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Old 03-13-2016, 12:23 PM   #476
Star Dragon
Dojo: Yamashina dojo, Kyoto and others
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Re: What technique would you apply to neutralize Brazilian Jujitsu attacker

A BJJ fighter typically comes shooting in with a tackle. Here is some useful general advice on how to deal with this kind of attack:

http://www.pfctraining.com/pfc-train...14-newsletter/

The article emphasizes four key elements:
  1. Get your hips in (but using Aikido, where we don't set force against force, you might want to get off-line on an angle; anyway, never step back in a straight line!).
  2. Create a barrier with your forearm (hello, irimi-nage).
  3. Control the opponent's head and drive it off-line, up or down (irimi-nage again).
  4. Create an angle (Aikido is good at that).

So, different versions of irimi-nage would seem to be useful, especially "short" ones (like the direct one that Steven Seagal shows in many of his movies). Depending on the circumstances, Kaiten-nage and Ikkyo could be appropriate too.
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Old 03-13-2016, 02:49 PM   #477
Demetrio Cereijo
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Re: What technique would you apply to neutralize Brazilian Jujitsu attacker

You can see what the article is describing in this clip: https://www.youtube.com/watch?v=j2TFw7rXM3E and I would say the attackers are playing the role of "angry dude who has never trained takedowns"
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Old 03-15-2016, 07:55 PM   #478
MrIggy
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Re: What technique would you apply to neutralize Brazilian Jujitsu attacker

Quote:
Demetrio Cereijo wrote: View Post
Regarding the importance of "mucle memory", for instance, last friday I pulled this kneebar rolling with another blue belt (and Judo blackblelt), however, I've never been formally taugth it, never drilled it, I've seen it on video some time ago and it happened. I was simply going with the flow.
I did the same thing with the basic tripod sweep, saw it on youtube and did it in sparring. But the point is that my body was in that position a couple of times earlier and i just didn't know what to do. When i saw the video i thought to myself "I could try and do this.". The next time my body was again in the same position and this time i knew what to do and i did it. I had to at least see the video and be exposed to the technique like you in order for it to come to my mind.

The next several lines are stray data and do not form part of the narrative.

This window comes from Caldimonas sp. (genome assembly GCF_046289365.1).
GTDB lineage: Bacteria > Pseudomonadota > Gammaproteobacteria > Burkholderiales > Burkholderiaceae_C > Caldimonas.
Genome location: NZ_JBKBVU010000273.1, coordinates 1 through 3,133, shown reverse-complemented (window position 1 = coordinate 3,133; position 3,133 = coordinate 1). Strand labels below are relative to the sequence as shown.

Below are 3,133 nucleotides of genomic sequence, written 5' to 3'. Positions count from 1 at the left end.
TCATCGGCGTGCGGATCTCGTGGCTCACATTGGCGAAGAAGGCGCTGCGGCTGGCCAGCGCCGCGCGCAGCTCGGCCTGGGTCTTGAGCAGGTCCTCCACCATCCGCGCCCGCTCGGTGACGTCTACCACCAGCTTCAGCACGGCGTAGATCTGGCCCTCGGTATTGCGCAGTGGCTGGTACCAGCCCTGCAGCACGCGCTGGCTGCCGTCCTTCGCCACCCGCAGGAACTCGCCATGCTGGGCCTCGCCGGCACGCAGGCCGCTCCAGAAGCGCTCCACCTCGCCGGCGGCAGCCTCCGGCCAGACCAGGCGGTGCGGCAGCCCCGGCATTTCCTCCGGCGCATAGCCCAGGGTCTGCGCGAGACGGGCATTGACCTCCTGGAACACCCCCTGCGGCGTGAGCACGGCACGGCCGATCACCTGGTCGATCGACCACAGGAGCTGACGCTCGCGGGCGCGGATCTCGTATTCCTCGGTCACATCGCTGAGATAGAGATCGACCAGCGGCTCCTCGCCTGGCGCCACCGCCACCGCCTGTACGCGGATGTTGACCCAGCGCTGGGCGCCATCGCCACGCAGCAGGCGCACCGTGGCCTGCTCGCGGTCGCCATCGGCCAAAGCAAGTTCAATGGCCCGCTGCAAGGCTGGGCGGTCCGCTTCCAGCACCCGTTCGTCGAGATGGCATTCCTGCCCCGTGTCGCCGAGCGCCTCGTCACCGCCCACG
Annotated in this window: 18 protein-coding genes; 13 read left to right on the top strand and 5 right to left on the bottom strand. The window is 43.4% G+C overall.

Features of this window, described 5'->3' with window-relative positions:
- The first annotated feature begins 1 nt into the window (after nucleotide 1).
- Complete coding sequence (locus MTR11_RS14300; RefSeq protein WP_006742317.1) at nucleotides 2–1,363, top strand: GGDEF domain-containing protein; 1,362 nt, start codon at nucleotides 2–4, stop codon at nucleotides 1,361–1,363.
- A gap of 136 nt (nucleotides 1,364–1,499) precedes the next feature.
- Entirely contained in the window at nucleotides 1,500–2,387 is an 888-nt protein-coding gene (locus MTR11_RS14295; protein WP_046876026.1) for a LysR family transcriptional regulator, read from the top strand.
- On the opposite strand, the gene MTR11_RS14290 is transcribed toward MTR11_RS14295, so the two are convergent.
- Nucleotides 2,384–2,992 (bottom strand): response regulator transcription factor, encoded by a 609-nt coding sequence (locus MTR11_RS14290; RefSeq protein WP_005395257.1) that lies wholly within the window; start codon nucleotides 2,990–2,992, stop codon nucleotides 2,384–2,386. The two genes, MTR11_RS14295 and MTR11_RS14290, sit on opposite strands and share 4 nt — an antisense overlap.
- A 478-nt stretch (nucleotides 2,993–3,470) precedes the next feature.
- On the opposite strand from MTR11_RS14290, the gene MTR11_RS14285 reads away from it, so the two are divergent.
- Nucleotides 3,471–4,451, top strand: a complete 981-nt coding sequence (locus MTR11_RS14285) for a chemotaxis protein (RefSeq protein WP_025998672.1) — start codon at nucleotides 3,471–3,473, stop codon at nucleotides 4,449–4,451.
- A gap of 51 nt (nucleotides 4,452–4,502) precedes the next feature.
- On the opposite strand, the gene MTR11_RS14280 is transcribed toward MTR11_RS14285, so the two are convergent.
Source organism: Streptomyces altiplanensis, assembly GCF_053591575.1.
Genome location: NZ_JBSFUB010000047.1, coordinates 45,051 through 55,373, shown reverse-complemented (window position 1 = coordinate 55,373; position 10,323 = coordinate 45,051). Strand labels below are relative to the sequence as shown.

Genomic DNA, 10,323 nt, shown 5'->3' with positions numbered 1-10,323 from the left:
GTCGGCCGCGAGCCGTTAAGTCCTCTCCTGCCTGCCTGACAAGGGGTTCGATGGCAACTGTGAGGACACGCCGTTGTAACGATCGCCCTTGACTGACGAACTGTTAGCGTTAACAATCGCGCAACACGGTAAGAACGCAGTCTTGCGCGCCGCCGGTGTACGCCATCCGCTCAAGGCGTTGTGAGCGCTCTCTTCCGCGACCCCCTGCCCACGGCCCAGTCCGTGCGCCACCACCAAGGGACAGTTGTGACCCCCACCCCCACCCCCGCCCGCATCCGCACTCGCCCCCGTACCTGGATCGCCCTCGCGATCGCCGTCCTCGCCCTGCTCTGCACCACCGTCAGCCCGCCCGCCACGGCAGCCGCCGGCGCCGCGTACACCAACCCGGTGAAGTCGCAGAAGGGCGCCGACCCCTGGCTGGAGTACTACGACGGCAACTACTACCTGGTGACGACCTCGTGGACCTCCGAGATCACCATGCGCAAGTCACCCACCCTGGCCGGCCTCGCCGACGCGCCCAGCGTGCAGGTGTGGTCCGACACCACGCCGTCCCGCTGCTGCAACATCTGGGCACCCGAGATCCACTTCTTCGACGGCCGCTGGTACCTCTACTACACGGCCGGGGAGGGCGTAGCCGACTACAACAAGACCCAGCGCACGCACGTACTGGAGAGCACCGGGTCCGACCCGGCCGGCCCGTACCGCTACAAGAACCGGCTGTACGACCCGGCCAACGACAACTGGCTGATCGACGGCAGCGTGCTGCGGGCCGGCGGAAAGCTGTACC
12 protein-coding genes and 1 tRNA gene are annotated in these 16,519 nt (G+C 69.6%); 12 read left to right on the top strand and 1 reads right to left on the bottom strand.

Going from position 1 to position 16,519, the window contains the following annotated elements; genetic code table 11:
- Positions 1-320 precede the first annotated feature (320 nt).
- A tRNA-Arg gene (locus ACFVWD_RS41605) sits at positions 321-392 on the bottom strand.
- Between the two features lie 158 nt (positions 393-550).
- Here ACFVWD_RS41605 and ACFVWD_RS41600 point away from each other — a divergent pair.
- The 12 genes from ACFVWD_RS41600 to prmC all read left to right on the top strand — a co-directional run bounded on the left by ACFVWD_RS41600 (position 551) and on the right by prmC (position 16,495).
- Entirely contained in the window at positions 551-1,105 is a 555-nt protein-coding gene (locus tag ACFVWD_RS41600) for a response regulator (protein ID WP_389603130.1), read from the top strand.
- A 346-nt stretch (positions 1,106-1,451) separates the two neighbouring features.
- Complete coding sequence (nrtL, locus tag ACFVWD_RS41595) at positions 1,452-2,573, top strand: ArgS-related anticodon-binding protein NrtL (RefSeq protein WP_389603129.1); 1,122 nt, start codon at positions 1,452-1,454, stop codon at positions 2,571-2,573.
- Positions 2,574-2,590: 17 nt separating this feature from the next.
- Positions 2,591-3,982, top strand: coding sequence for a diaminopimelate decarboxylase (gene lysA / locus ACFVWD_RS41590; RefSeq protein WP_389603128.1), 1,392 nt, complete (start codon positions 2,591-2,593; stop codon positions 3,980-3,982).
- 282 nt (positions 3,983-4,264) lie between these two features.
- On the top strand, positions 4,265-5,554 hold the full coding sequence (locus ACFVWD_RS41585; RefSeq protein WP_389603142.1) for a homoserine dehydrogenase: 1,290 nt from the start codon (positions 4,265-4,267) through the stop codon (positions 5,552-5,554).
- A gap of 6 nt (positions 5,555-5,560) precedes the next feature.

Quote:
So I don't deny the value of drilling and repetition, but in my experience, that is not what JJ, or Aikido, is about. I agree more with what Mr. Hillson has wrote: relaxation as power, a handful of relationships, ying/yang exploration...
I also agree with what he wrote but the fact is, without the correct muscle memory and repetition you simply can't advance in certain areas of your art. Your moves have to become automatic because only then can you achieve the true flow and you body can get familiar with all the aspects. Then you can perceive the true meaning of relaxation.

It's not just grappling arts that are like that, many boxers and kick boxers had flow in their movement. Look at Muhammad Ali, Floyd Mayweather, Roy Jones Jr. etc. and they where all "labeled" gym rats. For Ali it was said that he knew all the tricks in boxing.

Off course i forgot to mention that it also depends on what you wan't from your training.

Last edited by MrIggy : 03-15-2016 at 08:05 PM.
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Old 03-15-2016, 08:01 PM   #479
MrIggy
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Re: What technique would you apply to neutralize Brazilian Jujitsu attacker

Quote:
Katherine Derbyshire wrote: View Post
The more experience you have, the less specific techniques matter. The idea that a single technique could "neutralize" a BJJ attacker, or any other competent martial artist, is ridiculous anyway.
It depends on the situation. Many MMA matches have been decided on one technique, be it a punch, kick or throw.

Quote:
Rather, you learn to structure your body in a way that makes techniques available to you, and less available to the attacker.
And that is also a reflex just with the whole body which off course needs a lot of practice to achieve such a state.
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Old 03-16-2016, 07:39 AM   #480
Demetrio Cereijo
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Re: What technique would you apply to neutralize Brazilian Jujitsu attacker

Quote:
Igor Vojnović wrote: View Post
I did the same thing with the basic tripod sweep, saw it on youtube and did it in sparring. But the point is that my body was in that position a couple of times earlier and i just didn't know what to do. When i saw the video i thought to myself "I could try and do this.". The next time my body was again in the same position and this time i knew what to do and i did it. I had to at least see the video and be exposed to the technique like you in order for it to come to my mind.